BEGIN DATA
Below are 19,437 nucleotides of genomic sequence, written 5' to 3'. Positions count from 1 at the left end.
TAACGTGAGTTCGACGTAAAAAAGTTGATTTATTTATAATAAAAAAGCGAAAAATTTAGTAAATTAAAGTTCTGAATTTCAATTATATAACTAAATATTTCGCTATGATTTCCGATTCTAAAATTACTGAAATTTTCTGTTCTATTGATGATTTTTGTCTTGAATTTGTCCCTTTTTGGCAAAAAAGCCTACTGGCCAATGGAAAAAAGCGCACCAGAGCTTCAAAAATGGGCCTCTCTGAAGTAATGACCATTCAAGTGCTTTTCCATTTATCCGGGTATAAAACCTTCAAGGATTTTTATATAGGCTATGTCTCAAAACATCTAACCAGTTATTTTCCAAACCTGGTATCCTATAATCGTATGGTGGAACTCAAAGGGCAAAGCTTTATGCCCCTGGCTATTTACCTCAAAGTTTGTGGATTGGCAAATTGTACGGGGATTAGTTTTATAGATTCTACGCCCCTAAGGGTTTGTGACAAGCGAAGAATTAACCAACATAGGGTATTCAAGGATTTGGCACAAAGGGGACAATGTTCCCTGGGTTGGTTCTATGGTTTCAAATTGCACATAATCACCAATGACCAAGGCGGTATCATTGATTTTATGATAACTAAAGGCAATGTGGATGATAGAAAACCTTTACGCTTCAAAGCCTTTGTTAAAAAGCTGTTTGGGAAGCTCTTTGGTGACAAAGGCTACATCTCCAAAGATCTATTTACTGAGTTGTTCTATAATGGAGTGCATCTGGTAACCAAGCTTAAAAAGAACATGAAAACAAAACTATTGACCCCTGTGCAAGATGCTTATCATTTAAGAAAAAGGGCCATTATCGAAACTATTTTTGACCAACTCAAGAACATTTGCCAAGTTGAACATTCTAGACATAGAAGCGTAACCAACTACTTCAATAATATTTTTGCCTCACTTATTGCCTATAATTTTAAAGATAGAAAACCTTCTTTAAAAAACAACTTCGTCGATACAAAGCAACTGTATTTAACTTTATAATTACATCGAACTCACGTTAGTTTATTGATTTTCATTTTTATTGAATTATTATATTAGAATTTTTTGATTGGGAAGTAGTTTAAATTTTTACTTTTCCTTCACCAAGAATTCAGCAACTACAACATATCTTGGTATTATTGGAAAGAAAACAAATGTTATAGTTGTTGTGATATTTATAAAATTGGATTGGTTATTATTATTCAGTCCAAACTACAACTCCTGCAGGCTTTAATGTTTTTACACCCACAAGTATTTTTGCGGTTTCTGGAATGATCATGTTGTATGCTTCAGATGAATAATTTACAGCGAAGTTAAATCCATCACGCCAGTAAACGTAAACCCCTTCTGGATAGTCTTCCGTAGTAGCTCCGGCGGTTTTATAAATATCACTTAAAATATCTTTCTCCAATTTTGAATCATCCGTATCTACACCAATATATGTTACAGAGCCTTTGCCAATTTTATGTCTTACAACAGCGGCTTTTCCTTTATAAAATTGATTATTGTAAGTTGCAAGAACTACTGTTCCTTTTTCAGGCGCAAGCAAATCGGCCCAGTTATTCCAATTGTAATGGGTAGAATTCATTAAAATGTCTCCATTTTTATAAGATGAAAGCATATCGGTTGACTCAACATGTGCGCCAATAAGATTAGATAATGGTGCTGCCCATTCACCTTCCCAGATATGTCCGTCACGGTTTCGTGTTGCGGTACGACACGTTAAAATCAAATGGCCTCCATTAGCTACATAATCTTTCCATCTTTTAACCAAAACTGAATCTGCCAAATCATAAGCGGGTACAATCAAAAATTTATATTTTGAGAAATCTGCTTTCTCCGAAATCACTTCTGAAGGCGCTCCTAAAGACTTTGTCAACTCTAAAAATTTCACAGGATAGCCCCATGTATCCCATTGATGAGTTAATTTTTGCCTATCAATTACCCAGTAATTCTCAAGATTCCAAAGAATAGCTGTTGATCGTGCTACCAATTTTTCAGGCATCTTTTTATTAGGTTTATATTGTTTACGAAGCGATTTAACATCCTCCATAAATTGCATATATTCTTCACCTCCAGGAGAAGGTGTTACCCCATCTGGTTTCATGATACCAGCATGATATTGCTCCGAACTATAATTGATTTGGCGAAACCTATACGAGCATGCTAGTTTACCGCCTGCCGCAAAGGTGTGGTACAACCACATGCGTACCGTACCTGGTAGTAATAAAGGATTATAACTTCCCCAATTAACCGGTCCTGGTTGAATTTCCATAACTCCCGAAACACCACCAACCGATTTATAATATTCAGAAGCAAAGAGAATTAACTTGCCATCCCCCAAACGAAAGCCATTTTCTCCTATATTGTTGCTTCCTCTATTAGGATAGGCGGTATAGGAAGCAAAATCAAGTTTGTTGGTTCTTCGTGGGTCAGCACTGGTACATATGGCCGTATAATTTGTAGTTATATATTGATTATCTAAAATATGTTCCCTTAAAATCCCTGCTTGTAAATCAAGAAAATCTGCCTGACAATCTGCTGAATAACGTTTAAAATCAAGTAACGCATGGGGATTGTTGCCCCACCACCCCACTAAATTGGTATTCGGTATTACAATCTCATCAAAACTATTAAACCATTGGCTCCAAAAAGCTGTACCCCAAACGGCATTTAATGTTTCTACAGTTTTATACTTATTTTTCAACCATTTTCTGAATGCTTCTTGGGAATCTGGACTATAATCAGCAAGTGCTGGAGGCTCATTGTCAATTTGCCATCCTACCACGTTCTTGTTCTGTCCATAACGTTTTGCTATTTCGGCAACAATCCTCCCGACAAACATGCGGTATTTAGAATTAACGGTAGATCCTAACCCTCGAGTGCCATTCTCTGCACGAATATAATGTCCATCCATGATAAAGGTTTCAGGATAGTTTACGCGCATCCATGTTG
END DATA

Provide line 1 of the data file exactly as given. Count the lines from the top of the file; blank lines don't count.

Below are 19,437 nucleotides of genomic sequence, written 5' to 3'. Positions count from 1 at the left end.